Cardinal Wuerl to discuss his possible resignation with Pope Francis

Cardinal Theodore McCarrick archbishop emeritus of Washington was sanctioned

Cardinal Theodore McCarrick archbishop emeritus of Washington was sanctioned

A delegation of USA cardinals and bishops is already heading to the Vatican Thursday to meet with Francis over accusations from a retired Vatican ambassador that he rehabilitated a top American cardinal from sanctions imposed by Pope Benedict XVI for having molested and harassed adult seminarians. He said that "sooner rather than later" he would need to make a decision about his possible resignation.

A Vatican spokesman says the meeting at the Apostolic Palace on Thursday will include Cardinal Daniel DiNardo of Galveston-Houston, who leads the U.S. Conference of Bishops, and Cardinal Sean O'Malley of Boston, who advises the pope on sex abuse issues.

In a letter, Wuerl wrote - at issue is how to begin effectively a new level of healing to survivors who have suffered so much and the faithful.

The credibility of the USA church leadership is now in tatters over the McCarrick scandal and recent revelations in the Pennsylvania grand jury report, which found that some 300 priests abused more than 1,000 children since the 1940s - and that a string of bishops in six dioceses covered up for them, including the current archbishop of Washington, Cardinal Donald Wuerl.

Pope Francis has summoned the presidents of Catholic bishops conferences worldwide to the Vatican in February to discuss how to stop clergy from sexually abusing children.

McCarrick is accused of molesting an altar boy and having seminary students sleep in his bed with him.

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Cardinal Francisco Javier Errázuriz Ossa, who retired as Archbishop of Santiago in 2010, is alleged to have participated in cover-ups of clerical sexual abuse in Chile over a period of years.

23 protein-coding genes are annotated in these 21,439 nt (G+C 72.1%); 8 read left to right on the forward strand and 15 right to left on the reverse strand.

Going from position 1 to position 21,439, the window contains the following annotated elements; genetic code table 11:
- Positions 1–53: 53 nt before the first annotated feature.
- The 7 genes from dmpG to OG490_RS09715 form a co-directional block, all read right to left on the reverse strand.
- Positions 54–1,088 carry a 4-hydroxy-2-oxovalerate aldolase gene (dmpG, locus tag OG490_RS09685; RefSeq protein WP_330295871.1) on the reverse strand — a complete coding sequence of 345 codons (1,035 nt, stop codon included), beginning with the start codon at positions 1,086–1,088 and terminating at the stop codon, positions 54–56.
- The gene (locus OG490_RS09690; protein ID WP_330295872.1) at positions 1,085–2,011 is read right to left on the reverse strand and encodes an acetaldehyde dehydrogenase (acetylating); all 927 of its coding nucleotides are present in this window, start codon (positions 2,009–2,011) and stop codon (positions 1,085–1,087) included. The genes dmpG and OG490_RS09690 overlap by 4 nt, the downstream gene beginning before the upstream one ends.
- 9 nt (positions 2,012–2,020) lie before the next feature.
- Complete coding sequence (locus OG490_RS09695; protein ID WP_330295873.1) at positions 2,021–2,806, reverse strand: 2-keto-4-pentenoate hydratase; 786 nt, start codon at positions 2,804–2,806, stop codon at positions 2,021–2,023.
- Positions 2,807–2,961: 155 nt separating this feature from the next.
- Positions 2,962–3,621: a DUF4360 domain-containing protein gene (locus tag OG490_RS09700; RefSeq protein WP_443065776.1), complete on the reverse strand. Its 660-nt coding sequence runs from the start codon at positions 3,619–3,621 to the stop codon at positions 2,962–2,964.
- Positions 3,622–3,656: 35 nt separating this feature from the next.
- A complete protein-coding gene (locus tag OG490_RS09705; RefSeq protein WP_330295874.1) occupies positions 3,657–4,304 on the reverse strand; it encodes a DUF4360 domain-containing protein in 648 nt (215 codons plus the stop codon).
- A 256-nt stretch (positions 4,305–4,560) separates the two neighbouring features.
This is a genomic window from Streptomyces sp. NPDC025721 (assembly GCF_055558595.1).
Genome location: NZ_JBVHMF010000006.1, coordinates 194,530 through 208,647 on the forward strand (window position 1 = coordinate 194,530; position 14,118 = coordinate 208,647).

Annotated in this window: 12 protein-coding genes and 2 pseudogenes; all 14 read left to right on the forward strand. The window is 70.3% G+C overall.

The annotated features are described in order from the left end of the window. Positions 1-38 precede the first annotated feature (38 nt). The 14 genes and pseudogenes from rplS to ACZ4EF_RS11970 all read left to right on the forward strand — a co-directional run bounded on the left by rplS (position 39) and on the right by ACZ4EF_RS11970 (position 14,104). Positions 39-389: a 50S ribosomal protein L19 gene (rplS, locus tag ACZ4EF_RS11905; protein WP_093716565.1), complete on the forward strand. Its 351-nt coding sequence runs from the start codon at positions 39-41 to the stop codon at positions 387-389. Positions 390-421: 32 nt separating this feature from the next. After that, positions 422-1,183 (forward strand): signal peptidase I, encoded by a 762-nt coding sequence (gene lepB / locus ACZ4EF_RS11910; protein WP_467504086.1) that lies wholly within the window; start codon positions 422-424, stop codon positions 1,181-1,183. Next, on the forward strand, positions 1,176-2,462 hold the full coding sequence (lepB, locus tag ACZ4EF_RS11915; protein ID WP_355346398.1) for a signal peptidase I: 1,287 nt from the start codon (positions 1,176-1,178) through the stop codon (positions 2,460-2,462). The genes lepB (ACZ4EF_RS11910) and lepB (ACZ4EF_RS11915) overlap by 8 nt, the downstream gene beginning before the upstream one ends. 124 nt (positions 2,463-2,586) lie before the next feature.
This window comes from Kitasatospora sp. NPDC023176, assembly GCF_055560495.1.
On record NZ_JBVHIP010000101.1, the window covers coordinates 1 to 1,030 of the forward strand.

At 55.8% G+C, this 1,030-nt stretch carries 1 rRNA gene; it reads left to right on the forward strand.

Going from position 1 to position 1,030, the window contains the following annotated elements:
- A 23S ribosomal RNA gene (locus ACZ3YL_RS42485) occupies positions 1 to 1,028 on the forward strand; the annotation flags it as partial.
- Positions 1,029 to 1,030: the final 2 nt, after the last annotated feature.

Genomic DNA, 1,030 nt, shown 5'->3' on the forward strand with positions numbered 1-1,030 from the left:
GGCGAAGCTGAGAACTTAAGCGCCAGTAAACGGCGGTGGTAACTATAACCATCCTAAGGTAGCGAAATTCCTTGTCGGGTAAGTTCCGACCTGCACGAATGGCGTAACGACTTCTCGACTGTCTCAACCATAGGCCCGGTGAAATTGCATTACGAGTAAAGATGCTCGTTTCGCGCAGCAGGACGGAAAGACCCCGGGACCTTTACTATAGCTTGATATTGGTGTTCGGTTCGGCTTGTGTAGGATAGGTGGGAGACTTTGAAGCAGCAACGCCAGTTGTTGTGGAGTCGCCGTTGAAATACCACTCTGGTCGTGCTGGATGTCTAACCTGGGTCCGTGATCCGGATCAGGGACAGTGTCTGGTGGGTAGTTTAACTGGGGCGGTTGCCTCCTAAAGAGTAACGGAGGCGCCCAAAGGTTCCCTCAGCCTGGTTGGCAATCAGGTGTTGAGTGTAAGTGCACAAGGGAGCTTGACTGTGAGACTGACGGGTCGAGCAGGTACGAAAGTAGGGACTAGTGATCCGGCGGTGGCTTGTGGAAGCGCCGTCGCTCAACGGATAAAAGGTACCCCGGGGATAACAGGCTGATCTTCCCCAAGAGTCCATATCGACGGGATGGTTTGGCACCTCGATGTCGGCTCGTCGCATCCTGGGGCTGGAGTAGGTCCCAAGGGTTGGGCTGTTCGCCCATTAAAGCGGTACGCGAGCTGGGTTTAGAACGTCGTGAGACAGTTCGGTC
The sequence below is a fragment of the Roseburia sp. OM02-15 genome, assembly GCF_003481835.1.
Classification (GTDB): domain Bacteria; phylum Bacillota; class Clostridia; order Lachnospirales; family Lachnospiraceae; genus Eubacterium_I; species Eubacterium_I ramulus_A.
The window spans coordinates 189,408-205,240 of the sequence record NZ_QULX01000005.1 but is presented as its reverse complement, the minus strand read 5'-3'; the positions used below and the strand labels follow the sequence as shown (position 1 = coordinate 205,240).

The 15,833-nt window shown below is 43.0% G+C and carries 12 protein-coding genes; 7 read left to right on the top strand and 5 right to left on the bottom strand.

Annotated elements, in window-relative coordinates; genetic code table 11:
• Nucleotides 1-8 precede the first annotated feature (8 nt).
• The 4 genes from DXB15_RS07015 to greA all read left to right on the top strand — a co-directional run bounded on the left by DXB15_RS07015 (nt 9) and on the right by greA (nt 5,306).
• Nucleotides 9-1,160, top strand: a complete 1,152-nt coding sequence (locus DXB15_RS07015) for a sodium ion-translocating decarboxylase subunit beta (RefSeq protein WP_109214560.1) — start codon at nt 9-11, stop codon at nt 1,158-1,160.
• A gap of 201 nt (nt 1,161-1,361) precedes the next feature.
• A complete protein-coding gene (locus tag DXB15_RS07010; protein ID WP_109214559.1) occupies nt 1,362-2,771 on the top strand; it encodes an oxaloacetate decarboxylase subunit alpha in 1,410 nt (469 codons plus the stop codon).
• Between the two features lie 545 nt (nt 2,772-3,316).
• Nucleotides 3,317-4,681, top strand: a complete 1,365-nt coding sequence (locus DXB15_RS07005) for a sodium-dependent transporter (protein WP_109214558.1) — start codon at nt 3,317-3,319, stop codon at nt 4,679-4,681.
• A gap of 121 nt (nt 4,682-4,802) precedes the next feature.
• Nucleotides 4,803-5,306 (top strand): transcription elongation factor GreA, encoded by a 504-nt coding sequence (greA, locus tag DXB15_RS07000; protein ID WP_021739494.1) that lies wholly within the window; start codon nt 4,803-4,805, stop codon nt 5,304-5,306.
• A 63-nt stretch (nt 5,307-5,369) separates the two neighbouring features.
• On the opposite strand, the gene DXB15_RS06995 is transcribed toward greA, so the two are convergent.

But first Pope Francis will meet with the head of the United States bishop's conference and other top USA church officials on Thursday to discuss the sex abuse scandal.

DiNardo asked for the meeting last month, saying he wanted the pope to support an investigation into the scandal around former Washington DC Archbishop Theodore McCarrick, who resigned from the College of Cardinals in response to allegations that he once abused a teen-aged boy.

DiNardo has also said recent accusations that senior Vatican officials including the current pope had covered up for McCarrick since 2000 deserve answers.

The letter comes after an extraordinary meeting held Labor Day weekend at which the cardinal talked with archdiocesan priests about the best way to address the mounting criticism, spurred by the release in August of a bombshell grand jury report outlining clergy abuse in Pennsylvania.

Also involved are two officials from the conference, Los Angeles Archbishop Jose Gomez and Monsignor Brian Bransfield.

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